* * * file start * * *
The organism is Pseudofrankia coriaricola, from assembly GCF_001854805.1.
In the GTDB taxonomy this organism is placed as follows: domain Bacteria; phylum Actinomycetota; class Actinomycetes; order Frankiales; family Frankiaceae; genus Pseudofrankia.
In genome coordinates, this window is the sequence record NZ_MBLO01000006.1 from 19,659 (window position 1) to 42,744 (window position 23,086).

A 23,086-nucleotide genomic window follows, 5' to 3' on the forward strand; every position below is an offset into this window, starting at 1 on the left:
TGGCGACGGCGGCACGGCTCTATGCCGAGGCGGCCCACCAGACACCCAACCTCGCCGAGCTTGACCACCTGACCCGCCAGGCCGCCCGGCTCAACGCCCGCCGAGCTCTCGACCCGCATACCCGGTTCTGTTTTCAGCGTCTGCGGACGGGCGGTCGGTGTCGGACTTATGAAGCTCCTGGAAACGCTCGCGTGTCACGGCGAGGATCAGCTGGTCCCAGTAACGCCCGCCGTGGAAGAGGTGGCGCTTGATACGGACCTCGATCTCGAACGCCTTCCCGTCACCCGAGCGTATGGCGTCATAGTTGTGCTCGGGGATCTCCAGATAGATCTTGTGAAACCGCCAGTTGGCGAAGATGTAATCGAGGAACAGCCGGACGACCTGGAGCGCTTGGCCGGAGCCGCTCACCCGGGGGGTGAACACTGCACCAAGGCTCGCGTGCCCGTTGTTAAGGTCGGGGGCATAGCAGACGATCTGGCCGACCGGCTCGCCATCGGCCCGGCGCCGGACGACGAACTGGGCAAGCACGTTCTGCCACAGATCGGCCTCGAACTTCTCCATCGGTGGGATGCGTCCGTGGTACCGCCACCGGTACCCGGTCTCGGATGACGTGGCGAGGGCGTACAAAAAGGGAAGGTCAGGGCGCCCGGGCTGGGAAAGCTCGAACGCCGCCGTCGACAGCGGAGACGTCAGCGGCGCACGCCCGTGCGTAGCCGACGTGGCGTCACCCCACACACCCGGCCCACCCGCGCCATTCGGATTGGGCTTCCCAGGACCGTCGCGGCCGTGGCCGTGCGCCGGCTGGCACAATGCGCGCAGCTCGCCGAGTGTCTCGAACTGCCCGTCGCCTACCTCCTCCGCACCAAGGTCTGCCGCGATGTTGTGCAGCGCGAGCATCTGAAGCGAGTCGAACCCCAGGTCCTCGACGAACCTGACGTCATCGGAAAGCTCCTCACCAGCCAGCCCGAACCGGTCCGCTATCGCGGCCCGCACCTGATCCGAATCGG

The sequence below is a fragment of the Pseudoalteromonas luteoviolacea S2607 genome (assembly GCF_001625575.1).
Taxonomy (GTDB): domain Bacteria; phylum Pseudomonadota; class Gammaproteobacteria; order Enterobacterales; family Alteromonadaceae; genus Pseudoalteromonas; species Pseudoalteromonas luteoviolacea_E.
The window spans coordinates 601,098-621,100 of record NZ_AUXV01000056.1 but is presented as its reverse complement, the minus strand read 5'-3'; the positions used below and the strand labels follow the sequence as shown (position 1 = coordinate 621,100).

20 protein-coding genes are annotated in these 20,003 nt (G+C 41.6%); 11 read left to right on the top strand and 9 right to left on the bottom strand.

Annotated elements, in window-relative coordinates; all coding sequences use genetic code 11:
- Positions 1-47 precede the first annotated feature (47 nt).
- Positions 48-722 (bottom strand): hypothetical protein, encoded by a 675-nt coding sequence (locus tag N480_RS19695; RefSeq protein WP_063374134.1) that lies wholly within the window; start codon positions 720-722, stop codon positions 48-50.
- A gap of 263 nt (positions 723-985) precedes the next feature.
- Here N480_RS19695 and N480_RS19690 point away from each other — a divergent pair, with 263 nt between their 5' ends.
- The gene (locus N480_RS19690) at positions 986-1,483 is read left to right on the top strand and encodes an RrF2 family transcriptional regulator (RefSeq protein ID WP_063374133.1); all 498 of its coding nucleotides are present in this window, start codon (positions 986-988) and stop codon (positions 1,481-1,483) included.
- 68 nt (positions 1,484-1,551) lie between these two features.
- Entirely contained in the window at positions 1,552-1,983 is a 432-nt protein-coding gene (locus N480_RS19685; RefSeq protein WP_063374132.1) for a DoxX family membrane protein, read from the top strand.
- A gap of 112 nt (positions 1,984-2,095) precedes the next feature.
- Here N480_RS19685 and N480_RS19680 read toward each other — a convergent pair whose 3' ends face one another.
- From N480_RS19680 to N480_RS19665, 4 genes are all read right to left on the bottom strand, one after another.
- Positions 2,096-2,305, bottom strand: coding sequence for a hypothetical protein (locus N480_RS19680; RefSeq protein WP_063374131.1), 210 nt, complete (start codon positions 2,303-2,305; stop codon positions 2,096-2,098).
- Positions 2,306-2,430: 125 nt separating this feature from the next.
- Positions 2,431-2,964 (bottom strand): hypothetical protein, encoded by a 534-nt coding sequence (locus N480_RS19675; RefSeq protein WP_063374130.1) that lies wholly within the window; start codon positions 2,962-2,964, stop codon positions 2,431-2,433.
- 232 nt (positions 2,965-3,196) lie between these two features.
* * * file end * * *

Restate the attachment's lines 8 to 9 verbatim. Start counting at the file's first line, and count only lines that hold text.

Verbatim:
The window spans coordinates 601,098-621,100 of record NZ_AUXV01000056.1 but is presented as its reverse complement, the minus strand read 5'-3'; the positions used below and the strand labels follow the sequence as shown (position 1 = coordinate 621,100).

20 protein-coding genes are annotated in these 20,003 nt (G+C 41.6%); 11 read left to right on the top strand and 9 right to left on the bottom strand.